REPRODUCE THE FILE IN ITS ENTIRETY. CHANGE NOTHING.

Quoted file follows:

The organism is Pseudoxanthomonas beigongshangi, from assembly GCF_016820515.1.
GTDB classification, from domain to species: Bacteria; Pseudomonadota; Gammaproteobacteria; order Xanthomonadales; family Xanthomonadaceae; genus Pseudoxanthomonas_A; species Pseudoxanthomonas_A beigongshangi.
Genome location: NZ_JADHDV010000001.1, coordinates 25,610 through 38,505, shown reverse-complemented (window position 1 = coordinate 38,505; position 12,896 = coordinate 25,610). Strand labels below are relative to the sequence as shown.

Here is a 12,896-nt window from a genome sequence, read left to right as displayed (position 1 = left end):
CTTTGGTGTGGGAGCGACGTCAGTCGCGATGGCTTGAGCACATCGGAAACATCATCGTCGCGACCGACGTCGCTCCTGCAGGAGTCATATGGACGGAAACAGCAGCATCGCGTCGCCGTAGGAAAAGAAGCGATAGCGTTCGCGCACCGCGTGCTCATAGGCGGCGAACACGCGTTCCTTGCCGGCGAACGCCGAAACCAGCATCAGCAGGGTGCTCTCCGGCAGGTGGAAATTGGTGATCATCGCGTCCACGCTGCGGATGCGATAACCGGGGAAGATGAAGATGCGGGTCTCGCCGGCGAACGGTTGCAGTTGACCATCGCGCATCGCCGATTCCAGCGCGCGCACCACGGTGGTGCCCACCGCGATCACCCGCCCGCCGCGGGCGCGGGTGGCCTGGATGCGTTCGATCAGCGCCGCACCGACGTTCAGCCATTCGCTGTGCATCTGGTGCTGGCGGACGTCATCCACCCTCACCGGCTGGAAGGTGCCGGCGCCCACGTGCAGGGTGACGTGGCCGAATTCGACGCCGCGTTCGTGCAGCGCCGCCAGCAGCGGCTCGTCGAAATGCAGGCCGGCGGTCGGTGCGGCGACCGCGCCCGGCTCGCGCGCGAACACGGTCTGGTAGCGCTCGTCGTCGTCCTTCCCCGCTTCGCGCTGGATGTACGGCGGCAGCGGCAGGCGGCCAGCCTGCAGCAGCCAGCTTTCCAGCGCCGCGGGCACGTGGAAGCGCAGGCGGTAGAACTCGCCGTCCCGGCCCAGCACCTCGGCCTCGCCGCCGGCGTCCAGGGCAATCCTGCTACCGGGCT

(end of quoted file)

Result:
The organism is Pseudoxanthomonas beigongshangi, from assembly GCF_016820515.1.
GTDB classification, from domain to species: Bacteria; Pseudomonadota; Gammaproteobacteria; order Xanthomonadales; family Xanthomonadaceae; genus Pseudoxanthomonas_A; species Pseudoxanthomonas_A beigongshangi.
Genome location: NZ_JADHDV010000001.1, coordinates 25,610 through 38,505, shown reverse-complemented (window position 1 = coordinate 38,505; position 12,896 = coordinate 25,610). Strand labels below are relative to the sequence as shown.

Here is a 12,896-nt window from a genome sequence, read left to right as displayed (position 1 = left end):
CTTTGGTGTGGGAGCGACGTCAGTCGCGATGGCTTGAGCACATCGGAAACATCATCGTCGCGACCGACGTCGCTCCTGCAGGAGTCATATGGACGGAAACAGCAGCATCGCGTCGCCGTAGGAAAAGAAGCGATAGCGTTCGCGCACCGCGTGCTCATAGGCGGCGAACACGCGTTCCTTGCCGGCGAACGCCGAAACCAGCATCAGCAGGGTGCTCTCCGGCAGGTGGAAATTGGTGATCATCGCGTCCACGCTGCGGATGCGATAACCGGGGAAGATGAAGATGCGGGTCTCGCCGGCGAACGGTTGCAGTTGACCATCGCGCATCGCCGATTCCAGCGCGCGCACCACGGTGGTGCCCACCGCGATCACCCGCCCGCCGCGGGCGCGGGTGGCCTGGATGCGTTCGATCAGCGCCGCACCGACGTTCAGCCATTCGCTGTGCATCTGGTGCTGGCGGACGTCATCCACCCTCACCGGCTGGAAGGTGCCGGCGCCCACGTGCAGGGTGACGTGGCCGAATTCGACGCCGCGTTCGTGCAGCGCCGCCAGCAGCGGCTCGTCGAAATGCAGGCCGGCGGTCGGTGCGGCGACCGCGCCCGGCTCGCGCGCGAACACGGTCTGGTAGCGCTCGTCGTCGTCCTTCCCCGCTTCGCGCTGGATGTACGGCGGCAGCGGCAGGCGGCCAGCCTGCAGCAGCCAGCTTTCCAGCGCCGCGGGCACGTGGAAGCGCAGGCGGTAGAACTCGCCGTCCCGGCCCAGCACCTCGGCCTCGCCGCCGGCGTCCAGGGCAATCCTGCTACCGGGCT